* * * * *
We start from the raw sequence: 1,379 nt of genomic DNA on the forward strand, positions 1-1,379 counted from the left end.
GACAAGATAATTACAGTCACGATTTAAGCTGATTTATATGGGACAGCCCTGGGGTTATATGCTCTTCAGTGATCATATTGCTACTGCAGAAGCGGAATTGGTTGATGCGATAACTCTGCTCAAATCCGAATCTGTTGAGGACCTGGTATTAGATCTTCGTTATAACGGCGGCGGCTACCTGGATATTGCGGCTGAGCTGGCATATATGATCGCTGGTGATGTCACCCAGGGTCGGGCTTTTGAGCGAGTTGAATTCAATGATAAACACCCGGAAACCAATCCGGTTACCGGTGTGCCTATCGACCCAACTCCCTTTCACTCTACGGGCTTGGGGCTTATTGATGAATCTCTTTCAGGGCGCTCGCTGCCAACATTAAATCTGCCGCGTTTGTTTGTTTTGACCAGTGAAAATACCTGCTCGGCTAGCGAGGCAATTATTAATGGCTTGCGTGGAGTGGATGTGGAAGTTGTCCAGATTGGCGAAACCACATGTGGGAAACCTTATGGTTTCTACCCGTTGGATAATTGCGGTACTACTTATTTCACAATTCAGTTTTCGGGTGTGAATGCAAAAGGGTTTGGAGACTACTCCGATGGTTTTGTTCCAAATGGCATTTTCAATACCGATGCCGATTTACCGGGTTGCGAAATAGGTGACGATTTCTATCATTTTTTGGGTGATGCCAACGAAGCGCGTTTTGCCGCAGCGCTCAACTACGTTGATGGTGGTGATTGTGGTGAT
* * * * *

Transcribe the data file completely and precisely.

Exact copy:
We start from the raw sequence: 1,379 nt of genomic DNA on the forward strand, positions 1-1,379 counted from the left end.
GACAAGATAATTACAGTCACGATTTAAGCTGATTTATATGGGACAGCCCTGGGGTTATATGCTCTTCAGTGATCATATTGCTACTGCAGAAGCGGAATTGGTTGATGCGATAACTCTGCTCAAATCCGAATCTGTTGAGGACCTGGTATTAGATCTTCGTTATAACGGCGGCGGCTACCTGGATATTGCGGCTGAGCTGGCATATATGATCGCTGGTGATGTCACCCAGGGTCGGGCTTTTGAGCGAGTTGAATTCAATGATAAACACCCGGAAACCAATCCGGTTACCGGTGTGCCTATCGACCCAACTCCCTTTCACTCTACGGGCTTGGGGCTTATTGATGAATCTCTTTCAGGGCGCTCGCTGCCAACATTAAATCTGCCGCGTTTGTTTGTTTTGACCAGTGAAAATACCTGCTCGGCTAGCGAGGCAATTATTAATGGCTTGCGTGGAGTGGATGTGGAAGTTGTCCAGATTGGCGAAACCACATGTGGGAAACCTTATGGTTTCTACCCGTTGGATAATTGCGGTACTACTTATTTCACAATTCAGTTTTCGGGTGTGAATGCAAAAGGGTTTGGAGACTACTCCGATGGTTTTGTTCCAAATGGCATTTTCAATACCGATGCCGATTTACCGGGTTGCGAAATAGGTGACGATTTCTATCATTTTTTGGGTGATGCCAACGAAGCGCGTTTTGCCGCAGCGCTCAACTACGTTGATGGTGGTGATTGTGGTGAT